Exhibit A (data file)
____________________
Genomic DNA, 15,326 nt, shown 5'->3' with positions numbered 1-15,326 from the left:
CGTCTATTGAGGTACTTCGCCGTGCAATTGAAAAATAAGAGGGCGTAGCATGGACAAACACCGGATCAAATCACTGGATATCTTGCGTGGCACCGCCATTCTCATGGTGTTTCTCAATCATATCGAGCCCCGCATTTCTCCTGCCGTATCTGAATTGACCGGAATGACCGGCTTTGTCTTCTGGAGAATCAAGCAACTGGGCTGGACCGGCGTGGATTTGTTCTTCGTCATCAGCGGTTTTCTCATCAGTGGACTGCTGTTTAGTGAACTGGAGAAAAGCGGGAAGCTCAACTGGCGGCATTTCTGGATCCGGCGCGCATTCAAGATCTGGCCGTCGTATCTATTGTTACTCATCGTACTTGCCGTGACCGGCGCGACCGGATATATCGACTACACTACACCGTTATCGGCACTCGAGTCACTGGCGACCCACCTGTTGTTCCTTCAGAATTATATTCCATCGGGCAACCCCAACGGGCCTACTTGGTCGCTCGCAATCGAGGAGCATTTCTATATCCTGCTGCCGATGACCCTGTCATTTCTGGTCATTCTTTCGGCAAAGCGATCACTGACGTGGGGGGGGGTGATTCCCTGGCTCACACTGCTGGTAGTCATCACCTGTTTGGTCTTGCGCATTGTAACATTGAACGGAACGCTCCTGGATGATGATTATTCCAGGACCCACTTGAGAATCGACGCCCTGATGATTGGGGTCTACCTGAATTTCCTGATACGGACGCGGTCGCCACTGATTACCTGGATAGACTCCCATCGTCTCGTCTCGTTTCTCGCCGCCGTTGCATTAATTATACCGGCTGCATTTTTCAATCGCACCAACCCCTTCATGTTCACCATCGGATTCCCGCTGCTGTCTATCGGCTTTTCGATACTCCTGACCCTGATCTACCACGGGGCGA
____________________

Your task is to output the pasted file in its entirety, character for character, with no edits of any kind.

Genomic DNA, 15,326 nt, shown 5'->3' with positions numbered 1-15,326 from the left:
CGTCTATTGAGGTACTTCGCCGTGCAATTGAAAAATAAGAGGGCGTAGCATGGACAAACACCGGATCAAATCACTGGATATCTTGCGTGGCACCGCCATTCTCATGGTGTTTCTCAATCATATCGAGCCCCGCATTTCTCCTGCCGTATCTGAATTGACCGGAATGACCGGCTTTGTCTTCTGGAGAATCAAGCAACTGGGCTGGACCGGCGTGGATTTGTTCTTCGTCATCAGCGGTTTTCTCATCAGTGGACTGCTGTTTAGTGAACTGGAGAAAAGCGGGAAGCTCAACTGGCGGCATTTCTGGATCCGGCGCGCATTCAAGATCTGGCCGTCGTATCTATTGTTACTCATCGTACTTGCCGTGACCGGCGCGACCGGATATATCGACTACACTACACCGTTATCGGCACTCGAGTCACTGGCGACCCACCTGTTGTTCCTTCAGAATTATATTCCATCGGGCAACCCCAACGGGCCTACTTGGTCGCTCGCAATCGAGGAGCATTTCTATATCCTGCTGCCGATGACCCTGTCATTTCTGGTCATTCTTTCGGCAAAGCGATCACTGACGTGGGGGGGGGTGATTCCCTGGCTCACACTGCTGGTAGTCATCACCTGTTTGGTCTTGCGCATTGTAACATTGAACGGAACGCTCCTGGATGATGATTATTCCAGGACCCACTTGAGAATCGACGCCCTGATGATTGGGGTCTACCTGAATTTCCTGATACGGACGCGGTCGCCACTGATTACCTGGATAGACTCCCATCGTCTCGTCTCGTTTCTCGCCGCCGTTGCATTAATTATACCGGCTGCATTTTTCAATCGCACCAACCCCTTCATGTTCACCATCGGATTCCCGCTGCTGTCTATCGGCTTTTCGATACTCCTGACCCTGATCTACCACGGGGCGA